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Joined at a press conference by celebrity chef and restaurateur Tom Colicchio, Sens. Barbara Boxer (D-Calif.) and Richard Blumenthal (D-Conn.) and Rep. Peter DeFazio (D-Ore.) reintroduced the Genetically Engineered Food Right-to-Know Act, which would direct the U.S. Food and Drug Administration (FDA) to require that food manufacturers label foods containing genetically modified ingredients (also known as GE foods and GMOs).
"We cannot continue to keep Americans in the dark about the food they eat," said DeFazio. "More than 60 other countries make it easy for consumers to choose. Why should the U.S. be any different? If food manufacturers stand by their product and the technology they use to make it, they should have no problem disclosing that information to consumers."
According to Colicchio, owner of Craft Restaurants and co-founder of Food Policy Action, the legislation addresses the concerns of "the 93 percent of Americans who want to know whether their food has been genetically modified."
Representatives from Food Policy Action, Environmental Working Group (EWG), Just Label It and Center for Food Safety were also on hand at the press conference to urge Congress to act on the legislation. Pro-labeling groups helped to gather more than 1.4 million signatures on a petition demanding that the FDA ensure consumers are aware of GMOs in the foods they eat.
"We've run the first 20 years of the GMO experiment and now know that in fact GMOs require more herbicides over time," noted EWG Senior Policy Analyst Mary Ellen Kustin. "With even more toxic compounds like 2,4-D and dicamba being approved for use on GMO crops, consumers should be able to make informed decisions about what food they're buying."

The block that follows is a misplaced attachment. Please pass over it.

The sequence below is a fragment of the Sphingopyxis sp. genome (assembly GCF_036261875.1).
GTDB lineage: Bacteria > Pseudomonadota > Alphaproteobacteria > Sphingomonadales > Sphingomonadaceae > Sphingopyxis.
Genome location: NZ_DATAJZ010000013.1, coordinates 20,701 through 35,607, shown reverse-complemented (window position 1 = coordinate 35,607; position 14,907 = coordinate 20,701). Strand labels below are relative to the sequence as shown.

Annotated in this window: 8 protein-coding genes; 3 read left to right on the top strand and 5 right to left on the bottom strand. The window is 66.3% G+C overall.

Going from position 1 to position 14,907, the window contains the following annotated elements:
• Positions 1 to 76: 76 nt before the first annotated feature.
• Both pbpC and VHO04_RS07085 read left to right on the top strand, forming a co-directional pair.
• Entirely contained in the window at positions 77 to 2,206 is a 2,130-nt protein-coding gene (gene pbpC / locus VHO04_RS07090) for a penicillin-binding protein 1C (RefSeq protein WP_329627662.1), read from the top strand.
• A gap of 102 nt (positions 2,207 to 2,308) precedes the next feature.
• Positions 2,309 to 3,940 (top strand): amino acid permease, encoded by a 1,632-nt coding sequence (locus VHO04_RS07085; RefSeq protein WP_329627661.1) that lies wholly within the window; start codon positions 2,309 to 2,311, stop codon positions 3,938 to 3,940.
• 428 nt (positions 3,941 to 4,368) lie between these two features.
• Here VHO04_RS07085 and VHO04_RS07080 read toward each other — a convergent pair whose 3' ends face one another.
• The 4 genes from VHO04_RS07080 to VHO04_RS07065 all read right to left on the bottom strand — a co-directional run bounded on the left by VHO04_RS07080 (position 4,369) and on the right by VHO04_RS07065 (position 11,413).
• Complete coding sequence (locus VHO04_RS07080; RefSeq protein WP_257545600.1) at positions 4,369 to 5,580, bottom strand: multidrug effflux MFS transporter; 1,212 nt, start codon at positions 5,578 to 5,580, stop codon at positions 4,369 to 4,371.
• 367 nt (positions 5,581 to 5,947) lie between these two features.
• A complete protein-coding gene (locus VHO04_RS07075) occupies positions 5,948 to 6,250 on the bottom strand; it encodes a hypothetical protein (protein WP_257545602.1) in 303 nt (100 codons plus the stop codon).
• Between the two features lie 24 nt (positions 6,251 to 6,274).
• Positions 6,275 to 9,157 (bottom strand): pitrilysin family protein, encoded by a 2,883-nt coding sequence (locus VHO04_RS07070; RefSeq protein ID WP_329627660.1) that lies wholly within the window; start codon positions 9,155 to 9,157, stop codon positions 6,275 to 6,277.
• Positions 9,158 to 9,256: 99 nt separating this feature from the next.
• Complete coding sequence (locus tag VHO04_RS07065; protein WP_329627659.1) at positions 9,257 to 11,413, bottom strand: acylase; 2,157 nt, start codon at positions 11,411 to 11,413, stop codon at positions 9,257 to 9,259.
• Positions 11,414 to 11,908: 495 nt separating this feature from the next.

Added Colin O’Neil, director of government affairs at the Center for Food Safety: "In the 13 years that FDA has allowed companies to voluntarily label foods produced using genetic engineering, not one single company has done so. Consumers want to know more than ever how their food is produced, and a mandatory GE food-labeling bill will give consumers the information they're looking for while balancing the need by companies for a national labeling standard."
Among those cheering the bill's reintroduction is National Co-op Grocers. "While we support individual states’ right-to-know efforts, this national legislation presents a simple solution for manufacturers, retailers and consumers, with consistent requirements across the nation," observed Robyn Shrader, CEO of the Iowa City-based organization.
Labeling opponents, meanwhile, drew attention to what they deemed inconsistencies in pro-labeling advocates' arguments.
"This legislation is the wrong solution at the wrong time, and will lead to high food prices and misleading labels," noted Claire Parker, spokeswoman for the food industry-backed Coalition for Safe Affordable Food. "Even the voters of Sen. Boxer's home state of California rejected this approach when they voted down a mandatory labeling initiative in 2013, and Congress should again do the same thing with this proposal. It is also notable that the celebrity chefs and restaurant owners who are advocating for Sen. Boxer’s legislation fail to mention that restaurant products are exempt from the labeling requirements in her proposed legislation and in the state labeling laws being pushed."
Continued Parker: "Americans deserve a national, consistent labeling standard, and the right approach is one being developed by a bipartisan group of Republican and Democratic members of Congress that would reaffirm the important and well-established roles of federal agencies such as the FDA and USDA in food-labeling decisions. Nearly 90 percent of scientists and the executive director of the "Just Label It” campaign all agree that GMO products are completely safe."
The reintroduction of the GMO labeling bill comes ahead of Rep. Mike Pompeo's (R-Kan.) expected reintroduction of the Safe and Accurate Food Labeling Act, which would codify the current system of manufacturers’ voluntary GMO labeling and pre-empt GMO labeling laws already in effect in Vermont, Maine and Connecticut, in addition to pending legislation in more than 20 other states. The bill is often derisively referred to by many labeling proponents as the "Deny Americans the Right to Know," or DARK, Act.